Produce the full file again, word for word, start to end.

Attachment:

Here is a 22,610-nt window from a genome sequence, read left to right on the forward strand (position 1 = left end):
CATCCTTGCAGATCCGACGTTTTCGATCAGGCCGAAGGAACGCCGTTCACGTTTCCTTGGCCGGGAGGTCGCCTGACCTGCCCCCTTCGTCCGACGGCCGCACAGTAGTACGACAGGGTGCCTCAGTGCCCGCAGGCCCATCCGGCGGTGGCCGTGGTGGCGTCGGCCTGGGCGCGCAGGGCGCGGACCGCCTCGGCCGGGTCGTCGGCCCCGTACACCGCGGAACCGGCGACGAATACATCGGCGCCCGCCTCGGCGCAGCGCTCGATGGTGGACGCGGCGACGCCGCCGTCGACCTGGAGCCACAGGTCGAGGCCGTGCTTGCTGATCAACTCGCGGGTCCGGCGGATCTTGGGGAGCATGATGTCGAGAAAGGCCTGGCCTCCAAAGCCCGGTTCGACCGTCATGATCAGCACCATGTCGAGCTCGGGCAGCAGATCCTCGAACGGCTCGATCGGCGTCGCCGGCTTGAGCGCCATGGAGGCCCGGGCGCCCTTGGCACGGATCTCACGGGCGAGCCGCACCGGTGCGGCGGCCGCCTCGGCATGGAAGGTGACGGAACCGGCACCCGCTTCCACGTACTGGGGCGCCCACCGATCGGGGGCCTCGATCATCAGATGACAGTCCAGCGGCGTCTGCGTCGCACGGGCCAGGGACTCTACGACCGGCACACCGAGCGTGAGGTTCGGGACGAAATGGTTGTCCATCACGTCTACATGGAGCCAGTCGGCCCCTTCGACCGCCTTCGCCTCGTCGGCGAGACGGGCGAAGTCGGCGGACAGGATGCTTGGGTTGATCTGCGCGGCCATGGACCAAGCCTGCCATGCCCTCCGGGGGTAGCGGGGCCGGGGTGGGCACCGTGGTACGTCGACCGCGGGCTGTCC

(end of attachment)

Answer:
Here is a 22,610-nt window from a genome sequence, read left to right on the forward strand (position 1 = left end):
CATCCTTGCAGATCCGACGTTTTCGATCAGGCCGAAGGAACGCCGTTCACGTTTCCTTGGCCGGGAGGTCGCCTGACCTGCCCCCTTCGTCCGACGGCCGCACAGTAGTACGACAGGGTGCCTCAGTGCCCGCAGGCCCATCCGGCGGTGGCCGTGGTGGCGTCGGCCTGGGCGCGCAGGGCGCGGACCGCCTCGGCCGGGTCGTCGGCCCCGTACACCGCGGAACCGGCGACGAATACATCGGCGCCCGCCTCGGCGCAGCGCTCGATGGTGGACGCGGCGACGCCGCCGTCGACCTGGAGCCACAGGTCGAGGCCGTGCTTGCTGATCAACTCGCGGGTCCGGCGGATCTTGGGGAGCATGATGTCGAGAAAGGCCTGGCCTCCAAAGCCCGGTTCGACCGTCATGATCAGCACCATGTCGAGCTCGGGCAGCAGATCCTCGAACGGCTCGATCGGCGTCGCCGGCTTGAGCGCCATGGAGGCCCGGGCGCCCTTGGCACGGATCTCACGGGCGAGCCGCACCGGTGCGGCGGCCGCCTCGGCATGGAAGGTGACGGAACCGGCACCCGCTTCCACGTACTGGGGCGCCCACCGATCGGGGGCCTCGATCATCAGATGACAGTCCAGCGGCGTCTGCGTCGCACGGGCCAGGGACTCTACGACCGGCACACCGAGCGTGAGGTTCGGGACGAAATGGTTGTCCATCACGTCTACATGGAGCCAGTCGGCCCCTTCGACCGCCTTCGCCTCGTCGGCGAGACGGGCGAAGTCGGCGGACAGGATGCTTGGGTTGATCTGCGCGGCCATGGACCAAGCCTGCCATGCCCTCCGGGGGTAGCGGGGCCGGGGTGGGCACCGTGGTACGTCGACCGCGGGCTGTCC